• The unexpected defeat of Russia in the Russo–Japanese War was highly significant in contributing to a revolutionary situation by1905. Firstly, soldiers who were angered by the harsh conditions they had endured during the war and their humiliating defeat, began to revolt in certain instances like the mutiny of the Battleship Potemkin in 1905. This allowed the Tsar to understand the seriousness of the possible threat to his power. What is more, this same dissatisfaction with the defeat and disillusionment with the Tsar was re-echoed amongst urban population as people were shocked that Tsarist Russia had succumbed so easily to an Asian nation which had been held in contempt as inherently inferior. The fact that nearly half the Russian fleet had been sunk in the Battle of Tsushima Straits (May 1905) shocked the Russian people and led them to question the supposed infallibility and omnipotence of their aristocratic leader, Nicholas II. Furthermore, the cost of engagement in the war had compounded the already serious economic problems, causing a decline in living standards and consequently simmering dissatisfaction that threatened to overboil. eg. In Russian cities there were an average 16 people to an apartment and factory workers endured 60 hour working weeks. Thus the ‘spark’ of the January Bloody Sunday massacre caused the flames of revolution to arise. Finally the fact that angry sailors and soldiers were returning to St. Petersburg in October 1905 as a massive general strike was raging, forced the Tsar to take action because he knew they could otherwise add to the growing unrest and lead to a full blown revolution. Thus the Tsar introduced the October Manifesto which promised reform in October 17 1905.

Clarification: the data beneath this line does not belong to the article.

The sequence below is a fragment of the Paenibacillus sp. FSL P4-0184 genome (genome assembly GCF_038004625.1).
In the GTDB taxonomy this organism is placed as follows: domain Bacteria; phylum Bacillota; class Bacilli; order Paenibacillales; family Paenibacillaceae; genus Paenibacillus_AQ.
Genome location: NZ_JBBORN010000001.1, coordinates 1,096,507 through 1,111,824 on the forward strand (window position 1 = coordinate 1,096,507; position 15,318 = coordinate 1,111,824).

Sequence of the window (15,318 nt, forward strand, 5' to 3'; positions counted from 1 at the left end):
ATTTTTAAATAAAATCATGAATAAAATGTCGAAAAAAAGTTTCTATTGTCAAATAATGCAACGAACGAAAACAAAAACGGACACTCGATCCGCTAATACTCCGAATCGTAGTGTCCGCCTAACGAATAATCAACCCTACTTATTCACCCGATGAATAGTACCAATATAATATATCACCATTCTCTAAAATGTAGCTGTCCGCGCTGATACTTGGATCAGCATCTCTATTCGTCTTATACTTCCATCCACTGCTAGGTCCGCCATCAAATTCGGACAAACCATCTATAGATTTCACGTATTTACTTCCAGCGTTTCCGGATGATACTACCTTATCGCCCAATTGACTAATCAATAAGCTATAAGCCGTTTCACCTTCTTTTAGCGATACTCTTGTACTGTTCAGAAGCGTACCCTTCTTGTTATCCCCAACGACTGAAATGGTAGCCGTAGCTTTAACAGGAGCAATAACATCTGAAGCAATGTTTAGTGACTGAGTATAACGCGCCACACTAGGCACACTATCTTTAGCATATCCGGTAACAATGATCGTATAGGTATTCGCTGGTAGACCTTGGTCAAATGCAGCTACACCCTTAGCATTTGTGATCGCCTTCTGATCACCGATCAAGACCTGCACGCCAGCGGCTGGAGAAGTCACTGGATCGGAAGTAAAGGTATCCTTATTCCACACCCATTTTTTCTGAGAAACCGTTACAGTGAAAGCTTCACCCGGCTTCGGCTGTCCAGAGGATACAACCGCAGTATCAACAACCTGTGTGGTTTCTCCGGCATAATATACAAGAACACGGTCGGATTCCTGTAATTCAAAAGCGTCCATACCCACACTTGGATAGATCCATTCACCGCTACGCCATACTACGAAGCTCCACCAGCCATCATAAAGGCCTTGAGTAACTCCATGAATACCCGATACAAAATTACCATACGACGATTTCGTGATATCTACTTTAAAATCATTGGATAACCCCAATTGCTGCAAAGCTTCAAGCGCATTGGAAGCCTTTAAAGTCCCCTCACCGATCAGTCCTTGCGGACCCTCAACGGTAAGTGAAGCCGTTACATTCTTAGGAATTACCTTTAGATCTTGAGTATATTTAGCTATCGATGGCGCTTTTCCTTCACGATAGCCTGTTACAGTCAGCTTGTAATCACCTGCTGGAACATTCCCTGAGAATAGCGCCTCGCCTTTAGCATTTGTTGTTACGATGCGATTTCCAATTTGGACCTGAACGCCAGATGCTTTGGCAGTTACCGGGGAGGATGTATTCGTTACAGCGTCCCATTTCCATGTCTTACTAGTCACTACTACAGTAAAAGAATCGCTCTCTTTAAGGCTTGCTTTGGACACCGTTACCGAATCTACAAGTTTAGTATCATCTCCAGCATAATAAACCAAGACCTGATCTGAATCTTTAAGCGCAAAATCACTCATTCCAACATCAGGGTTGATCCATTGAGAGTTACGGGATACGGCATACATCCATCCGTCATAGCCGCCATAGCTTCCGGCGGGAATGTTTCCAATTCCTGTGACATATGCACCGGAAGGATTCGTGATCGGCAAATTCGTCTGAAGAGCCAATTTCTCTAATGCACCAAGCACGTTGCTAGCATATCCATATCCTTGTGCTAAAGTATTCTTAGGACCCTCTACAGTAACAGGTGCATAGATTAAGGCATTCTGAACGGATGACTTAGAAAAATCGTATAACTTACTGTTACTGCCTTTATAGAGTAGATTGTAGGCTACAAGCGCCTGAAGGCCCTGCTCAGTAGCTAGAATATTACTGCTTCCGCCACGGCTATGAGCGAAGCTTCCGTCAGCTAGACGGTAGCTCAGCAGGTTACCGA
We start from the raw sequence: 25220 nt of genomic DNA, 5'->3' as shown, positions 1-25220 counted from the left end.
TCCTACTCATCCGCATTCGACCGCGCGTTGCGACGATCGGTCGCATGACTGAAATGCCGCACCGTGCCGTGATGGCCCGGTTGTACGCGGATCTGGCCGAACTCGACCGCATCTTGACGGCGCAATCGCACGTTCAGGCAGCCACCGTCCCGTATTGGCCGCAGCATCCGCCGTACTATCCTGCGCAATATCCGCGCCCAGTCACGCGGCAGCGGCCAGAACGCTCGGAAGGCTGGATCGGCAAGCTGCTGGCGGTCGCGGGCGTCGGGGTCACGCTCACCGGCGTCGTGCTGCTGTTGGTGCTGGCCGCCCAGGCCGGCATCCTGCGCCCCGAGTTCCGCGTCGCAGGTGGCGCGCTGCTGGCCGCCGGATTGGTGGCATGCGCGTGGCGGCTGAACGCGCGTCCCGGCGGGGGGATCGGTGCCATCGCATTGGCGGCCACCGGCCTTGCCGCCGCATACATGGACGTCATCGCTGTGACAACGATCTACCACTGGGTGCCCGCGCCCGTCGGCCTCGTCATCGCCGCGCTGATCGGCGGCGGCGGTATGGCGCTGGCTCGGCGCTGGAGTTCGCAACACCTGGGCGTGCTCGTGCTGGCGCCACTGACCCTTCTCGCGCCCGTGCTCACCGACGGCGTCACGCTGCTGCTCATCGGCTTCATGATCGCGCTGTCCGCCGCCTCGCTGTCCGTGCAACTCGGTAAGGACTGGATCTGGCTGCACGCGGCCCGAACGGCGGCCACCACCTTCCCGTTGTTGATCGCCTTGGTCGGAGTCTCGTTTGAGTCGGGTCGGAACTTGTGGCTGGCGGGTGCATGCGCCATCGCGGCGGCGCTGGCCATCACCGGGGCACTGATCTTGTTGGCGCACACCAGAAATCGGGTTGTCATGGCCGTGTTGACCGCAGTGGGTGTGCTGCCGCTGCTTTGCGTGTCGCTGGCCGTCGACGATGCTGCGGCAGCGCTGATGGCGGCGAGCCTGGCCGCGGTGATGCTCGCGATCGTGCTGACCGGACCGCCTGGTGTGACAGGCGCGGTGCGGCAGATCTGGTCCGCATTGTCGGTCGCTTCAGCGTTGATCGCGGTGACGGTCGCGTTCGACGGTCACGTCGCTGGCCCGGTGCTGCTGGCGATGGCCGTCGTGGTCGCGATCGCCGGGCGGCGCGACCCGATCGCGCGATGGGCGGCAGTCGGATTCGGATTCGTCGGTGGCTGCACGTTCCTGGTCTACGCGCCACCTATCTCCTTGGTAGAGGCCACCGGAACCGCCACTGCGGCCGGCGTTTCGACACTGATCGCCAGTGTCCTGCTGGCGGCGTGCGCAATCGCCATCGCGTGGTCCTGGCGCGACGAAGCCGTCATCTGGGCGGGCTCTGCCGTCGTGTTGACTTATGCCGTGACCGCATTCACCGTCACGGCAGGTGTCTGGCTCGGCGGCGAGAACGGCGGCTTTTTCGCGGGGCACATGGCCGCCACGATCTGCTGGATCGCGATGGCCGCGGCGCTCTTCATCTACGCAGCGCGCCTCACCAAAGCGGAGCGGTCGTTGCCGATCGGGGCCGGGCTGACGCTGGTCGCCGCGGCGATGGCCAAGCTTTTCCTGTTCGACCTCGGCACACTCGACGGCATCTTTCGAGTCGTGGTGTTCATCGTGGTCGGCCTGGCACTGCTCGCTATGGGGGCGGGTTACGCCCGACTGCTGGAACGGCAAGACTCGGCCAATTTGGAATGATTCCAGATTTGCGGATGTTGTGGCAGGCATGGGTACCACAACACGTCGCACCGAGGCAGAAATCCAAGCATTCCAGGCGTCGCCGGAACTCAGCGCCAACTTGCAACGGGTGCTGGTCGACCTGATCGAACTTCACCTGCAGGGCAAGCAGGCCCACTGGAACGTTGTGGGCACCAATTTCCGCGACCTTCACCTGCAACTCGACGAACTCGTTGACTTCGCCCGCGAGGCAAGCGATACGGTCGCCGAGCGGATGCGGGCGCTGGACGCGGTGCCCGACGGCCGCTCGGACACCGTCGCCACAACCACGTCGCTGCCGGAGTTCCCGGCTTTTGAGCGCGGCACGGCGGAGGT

• The unexpected defeat of Russia in the Russo–Japanese War was highly significant in contributing to a revolutionary situation by1905. Firstly, soldiers who were angered by the harsh conditions they had endured during the war and their humiliating defeat, began to revolt in certain instances like the mutiny of the Battleship Potemkin in 1905. This allowed the Tsar to understand the seriousness of the possible threat to his power. What is more, this same dissatisfaction with the defeat and disillusionment with the Tsar was re-echoed amongst urban population as people were shocked that Tsarist Russia had succumbed so easily to an Asian nation which had been held in contempt as inherently inferior. The fact that nearly half the Russian fleet had been sunk in the Battle of Tsushima Straits (May 1905) shocked the Russian people and led them to question the supposed infallibility and omnipotence of their aristocratic leader, Nicholas II. Furthermore, the cost of engagement in the war had compounded the already serious economic problems, causing a decline in living standards and consequently simmering dissatisfaction that threatened to overboil. eg. In Russian cities there were an average 16 people to an apartment and factory workers endured 60 hour working weeks. Thus the ‘spark’ of the January Bloody Sunday massacre caused the flames of revolution to arise. Finally the fact that angry sailors and soldiers were returning to St. Petersburg in October 1905 as a massive general strike was raging, forced the Tsar to take action because he knew they could otherwise add to the growing unrest and lead to a full blown revolution. Thus the Tsar introduced the October Manifesto which promised reform in October 17 1905.